Feds to expand Medicaid for Flint kids, expectant moms

Melissa Nann Burke
Detroit News Washington Bureau
Breeze Harden, 3, breaks into tears as she is tested for lead with her mother Darlene Harden at Eisenhower Elementary in Flint, Michigan on January 26, 2016.

Washington — Federal officials say they will expand Medicaid coverage for Flint families to make additional health care and other services available to thousands of children up to age 21, as well as pregnant women, who have received water from the city’s lead-contaminated system.

The U.S. Department of Health and Human Services announced Thursday that those now eligible include Flint households making up to 400 percent of the poverty level — rather than the usual 130 percent ceiling in Michigan — for those living in Flint between April 2014 and a future date when the water system is deemed safe by Gov. Rick Snyder.

For example, a family of four making up to $97,200 a year or an individual making $47,520 would qualify for the waiver under the eligibility guidelines. The program is normally targeted at the poor.

“Providing important health resources to Flint residents will help us better mitigate the risks of lead exposure and identify long-term health challenges,” Snyder said in a statement. “Together with the health care community, we are working to ensure that Flint residents receive a full range of health and social support today and in the future. I appreciate that our federal partners expedited the review and granted this waiver.”

The health agency estimates that an additional 15,000 children and pregnant women would be eligible for Medicaid coverage and 30,000 current Medicaid beneficiaries would be eligible for expanded services under the waiver agreement with Michigan.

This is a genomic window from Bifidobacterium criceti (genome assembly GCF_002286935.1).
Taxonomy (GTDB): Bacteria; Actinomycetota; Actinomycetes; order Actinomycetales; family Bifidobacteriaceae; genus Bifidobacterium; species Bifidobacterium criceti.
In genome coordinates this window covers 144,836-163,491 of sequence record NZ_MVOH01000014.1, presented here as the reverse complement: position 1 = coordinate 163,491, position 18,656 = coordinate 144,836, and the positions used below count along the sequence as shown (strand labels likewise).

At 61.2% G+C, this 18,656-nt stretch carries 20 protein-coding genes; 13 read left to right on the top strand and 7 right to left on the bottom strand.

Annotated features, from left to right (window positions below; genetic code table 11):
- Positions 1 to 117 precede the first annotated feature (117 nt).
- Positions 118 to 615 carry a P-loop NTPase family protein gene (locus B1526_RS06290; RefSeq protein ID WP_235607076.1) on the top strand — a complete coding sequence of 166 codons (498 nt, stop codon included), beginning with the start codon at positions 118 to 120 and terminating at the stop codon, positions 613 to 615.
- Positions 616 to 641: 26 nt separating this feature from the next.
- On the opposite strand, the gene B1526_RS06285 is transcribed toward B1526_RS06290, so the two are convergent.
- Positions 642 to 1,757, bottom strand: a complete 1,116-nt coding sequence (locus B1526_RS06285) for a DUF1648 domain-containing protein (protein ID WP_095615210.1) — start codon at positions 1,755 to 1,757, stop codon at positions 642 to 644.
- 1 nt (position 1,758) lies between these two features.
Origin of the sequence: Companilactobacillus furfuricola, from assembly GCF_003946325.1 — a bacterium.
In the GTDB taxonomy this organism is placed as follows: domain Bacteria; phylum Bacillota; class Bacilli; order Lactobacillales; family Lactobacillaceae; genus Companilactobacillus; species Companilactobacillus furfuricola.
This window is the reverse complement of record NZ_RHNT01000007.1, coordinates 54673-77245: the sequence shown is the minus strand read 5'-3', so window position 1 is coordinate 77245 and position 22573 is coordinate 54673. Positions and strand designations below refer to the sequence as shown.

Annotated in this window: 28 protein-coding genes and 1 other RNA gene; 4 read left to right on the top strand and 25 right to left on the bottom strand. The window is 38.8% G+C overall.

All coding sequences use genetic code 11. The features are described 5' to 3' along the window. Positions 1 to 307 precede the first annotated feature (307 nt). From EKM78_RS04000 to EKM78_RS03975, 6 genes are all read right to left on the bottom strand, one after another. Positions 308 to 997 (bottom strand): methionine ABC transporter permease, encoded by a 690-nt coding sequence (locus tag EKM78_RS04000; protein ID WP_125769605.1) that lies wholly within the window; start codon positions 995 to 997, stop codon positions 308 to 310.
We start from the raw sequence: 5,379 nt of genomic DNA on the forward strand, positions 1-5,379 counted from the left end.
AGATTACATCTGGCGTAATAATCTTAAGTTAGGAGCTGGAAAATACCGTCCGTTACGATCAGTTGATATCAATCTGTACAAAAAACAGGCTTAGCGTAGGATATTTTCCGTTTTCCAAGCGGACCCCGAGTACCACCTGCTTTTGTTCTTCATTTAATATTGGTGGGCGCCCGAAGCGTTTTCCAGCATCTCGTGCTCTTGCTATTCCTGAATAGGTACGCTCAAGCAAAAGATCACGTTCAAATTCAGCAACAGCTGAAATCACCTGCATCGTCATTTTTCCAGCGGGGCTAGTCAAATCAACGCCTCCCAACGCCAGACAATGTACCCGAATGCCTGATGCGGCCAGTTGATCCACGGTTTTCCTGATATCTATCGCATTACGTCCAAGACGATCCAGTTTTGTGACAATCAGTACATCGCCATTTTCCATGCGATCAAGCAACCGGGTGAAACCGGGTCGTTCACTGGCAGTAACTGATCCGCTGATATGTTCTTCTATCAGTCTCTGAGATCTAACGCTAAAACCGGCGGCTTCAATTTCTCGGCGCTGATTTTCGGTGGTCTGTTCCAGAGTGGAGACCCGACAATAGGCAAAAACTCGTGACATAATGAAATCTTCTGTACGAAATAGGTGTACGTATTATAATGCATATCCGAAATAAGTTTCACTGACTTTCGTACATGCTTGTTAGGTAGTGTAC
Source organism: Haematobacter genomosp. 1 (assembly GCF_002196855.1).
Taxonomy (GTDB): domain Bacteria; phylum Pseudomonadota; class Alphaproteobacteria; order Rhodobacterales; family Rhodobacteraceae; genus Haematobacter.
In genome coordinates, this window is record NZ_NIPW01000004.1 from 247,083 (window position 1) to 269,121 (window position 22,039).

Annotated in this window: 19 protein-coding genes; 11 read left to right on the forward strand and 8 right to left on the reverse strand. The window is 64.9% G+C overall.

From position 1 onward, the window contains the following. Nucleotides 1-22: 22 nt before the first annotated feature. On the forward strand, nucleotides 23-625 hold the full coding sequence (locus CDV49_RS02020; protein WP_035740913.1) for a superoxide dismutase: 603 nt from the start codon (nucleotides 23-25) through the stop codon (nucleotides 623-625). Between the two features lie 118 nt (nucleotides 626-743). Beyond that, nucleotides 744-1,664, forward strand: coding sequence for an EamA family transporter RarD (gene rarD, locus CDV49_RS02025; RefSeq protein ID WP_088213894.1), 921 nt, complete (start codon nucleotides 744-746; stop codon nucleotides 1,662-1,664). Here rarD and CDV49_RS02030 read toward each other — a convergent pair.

“Expanding Medicaid coverage to tens of thousands of expectant mothers and youth means the most vulnerable citizens served by the Flint water supply can now be connected to a wide range of needed health and developmental services, including lead-blood level monitoring and behavioral health services,” Health and Human Services Secretary Sylvia M. Burwell said in a statement.

Burwell said in Flint in mid-February that Snyder’s requests a few days earlier for expanded Medicaid assistance in Flint would likely be granted.

Michigan will also set up a state program allowing pregnant women and children up to age 21 in Flint with household incomes over the 400 percent poverty level ceiling to purchase unsubsidized coverage, according to HHS.

U.S. Sen. Debbie Stabenow, ranking member on the Senate’s Finance Subcommittee on Health Care, described the expansion as the “single most meaningful” action for improving health services for Flint families affected by the city’s lead-contamination crisis.

“Thousands of young people up to age 21 — their parents will now have the peace of mind of knowing that they will be able to receive comprehensive health care and other services through Medicaid,” Stabenow said in an interview. “This is really significant as we look at making a longer-term commitment to the children in Flint.”

Medicaid has specific guidelines for screening for lead poisoning, and a case manager is assigned to work with the qualified children, follow their progress and ensure access to other medical, social, nutritional and educational support services, Stabenow said.

“Connecting children to primary care providers who can follow their health as they grow and develop is a critical component of this response and recovery effort,” said Dr. Nicole Lurie, who is leading the federal response and recovery effort in Flint on behalf of the U.S. Department of Health and Human Services.

HHS said eligibility for the coverage starts Thursday. Snyder’s office said the state is working to make changes to its eligibility systems, so it can process applications. State officials will then provide information to Flint residents on how to apply for coverage.

Flint Mayor Karen Weaver praised the waiver decision, stressing the importance of children and pregnant women getting health care to mitigate their lead exposure and “any negative effects.”

mburke@detroitnews.com

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